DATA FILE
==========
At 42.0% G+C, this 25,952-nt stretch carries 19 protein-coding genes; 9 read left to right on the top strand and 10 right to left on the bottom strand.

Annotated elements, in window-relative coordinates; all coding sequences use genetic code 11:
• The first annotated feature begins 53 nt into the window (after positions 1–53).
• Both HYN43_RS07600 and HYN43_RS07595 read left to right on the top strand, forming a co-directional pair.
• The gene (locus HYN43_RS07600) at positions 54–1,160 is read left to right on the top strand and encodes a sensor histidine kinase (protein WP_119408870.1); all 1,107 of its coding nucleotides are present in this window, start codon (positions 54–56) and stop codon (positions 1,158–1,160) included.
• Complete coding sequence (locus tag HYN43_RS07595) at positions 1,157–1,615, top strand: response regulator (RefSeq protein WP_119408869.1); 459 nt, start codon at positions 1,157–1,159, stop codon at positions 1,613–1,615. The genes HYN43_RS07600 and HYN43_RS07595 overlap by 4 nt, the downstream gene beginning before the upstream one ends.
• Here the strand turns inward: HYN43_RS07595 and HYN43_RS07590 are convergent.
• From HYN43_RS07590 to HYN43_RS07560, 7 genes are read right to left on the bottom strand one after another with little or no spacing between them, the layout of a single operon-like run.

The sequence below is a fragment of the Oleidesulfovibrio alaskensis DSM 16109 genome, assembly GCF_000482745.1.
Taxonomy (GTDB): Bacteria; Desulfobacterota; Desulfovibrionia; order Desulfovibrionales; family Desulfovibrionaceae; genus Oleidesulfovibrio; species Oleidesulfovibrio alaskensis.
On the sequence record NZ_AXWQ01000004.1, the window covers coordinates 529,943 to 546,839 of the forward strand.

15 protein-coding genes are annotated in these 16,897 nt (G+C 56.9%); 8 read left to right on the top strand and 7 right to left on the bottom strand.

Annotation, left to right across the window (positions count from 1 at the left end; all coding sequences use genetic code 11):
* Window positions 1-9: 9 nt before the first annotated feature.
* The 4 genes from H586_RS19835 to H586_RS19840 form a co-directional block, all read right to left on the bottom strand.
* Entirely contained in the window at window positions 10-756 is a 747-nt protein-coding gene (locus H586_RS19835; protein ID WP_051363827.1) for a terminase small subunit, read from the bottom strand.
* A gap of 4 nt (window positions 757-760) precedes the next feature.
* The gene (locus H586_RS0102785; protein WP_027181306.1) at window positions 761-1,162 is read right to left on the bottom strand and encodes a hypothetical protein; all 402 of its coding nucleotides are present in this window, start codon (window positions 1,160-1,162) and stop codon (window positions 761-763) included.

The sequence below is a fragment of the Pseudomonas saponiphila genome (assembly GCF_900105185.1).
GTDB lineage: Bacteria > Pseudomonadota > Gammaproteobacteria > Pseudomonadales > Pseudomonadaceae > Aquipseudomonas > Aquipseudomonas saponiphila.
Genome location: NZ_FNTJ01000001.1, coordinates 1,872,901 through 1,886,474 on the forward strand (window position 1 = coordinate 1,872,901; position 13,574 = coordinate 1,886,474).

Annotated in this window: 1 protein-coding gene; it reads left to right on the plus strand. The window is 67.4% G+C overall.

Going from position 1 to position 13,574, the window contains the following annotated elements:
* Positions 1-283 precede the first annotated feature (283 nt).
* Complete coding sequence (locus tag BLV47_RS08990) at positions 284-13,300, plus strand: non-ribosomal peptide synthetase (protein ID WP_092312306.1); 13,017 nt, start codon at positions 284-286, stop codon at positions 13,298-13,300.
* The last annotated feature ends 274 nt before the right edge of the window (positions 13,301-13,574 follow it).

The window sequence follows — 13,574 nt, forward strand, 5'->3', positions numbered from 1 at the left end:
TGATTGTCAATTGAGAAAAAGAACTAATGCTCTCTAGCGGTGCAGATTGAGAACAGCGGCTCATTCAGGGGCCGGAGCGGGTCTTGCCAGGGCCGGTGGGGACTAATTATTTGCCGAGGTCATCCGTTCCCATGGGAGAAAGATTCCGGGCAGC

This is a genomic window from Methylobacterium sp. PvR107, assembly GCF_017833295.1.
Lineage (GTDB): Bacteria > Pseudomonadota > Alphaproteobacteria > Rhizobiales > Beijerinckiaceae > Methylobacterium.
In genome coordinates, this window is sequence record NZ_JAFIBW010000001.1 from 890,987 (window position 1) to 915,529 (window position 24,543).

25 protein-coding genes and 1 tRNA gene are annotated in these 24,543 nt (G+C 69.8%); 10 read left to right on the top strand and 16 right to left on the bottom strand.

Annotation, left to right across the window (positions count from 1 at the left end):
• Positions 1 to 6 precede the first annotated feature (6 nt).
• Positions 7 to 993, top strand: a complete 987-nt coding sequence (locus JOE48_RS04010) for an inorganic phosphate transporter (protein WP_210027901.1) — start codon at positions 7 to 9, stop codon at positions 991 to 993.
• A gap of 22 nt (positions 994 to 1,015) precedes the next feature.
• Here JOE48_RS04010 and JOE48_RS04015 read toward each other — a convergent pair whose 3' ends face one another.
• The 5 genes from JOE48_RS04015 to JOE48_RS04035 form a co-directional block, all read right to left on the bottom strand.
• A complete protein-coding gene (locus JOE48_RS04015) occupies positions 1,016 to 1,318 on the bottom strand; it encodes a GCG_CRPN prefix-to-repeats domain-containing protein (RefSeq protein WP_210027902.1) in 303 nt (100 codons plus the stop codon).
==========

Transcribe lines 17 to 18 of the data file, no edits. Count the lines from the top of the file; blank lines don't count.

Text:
* A gap of 4 nt (window positions 757-760) precedes the next feature.
* The gene (locus H586_RS0102785; protein WP_027181306.1) at window positions 761-1,162 is read right to left on the bottom strand and encodes a hypothetical protein; all 402 of its coding nucleotides are present in this window, start codon (window positions 1,160-1,162) and stop codon (window positions 761-763) included.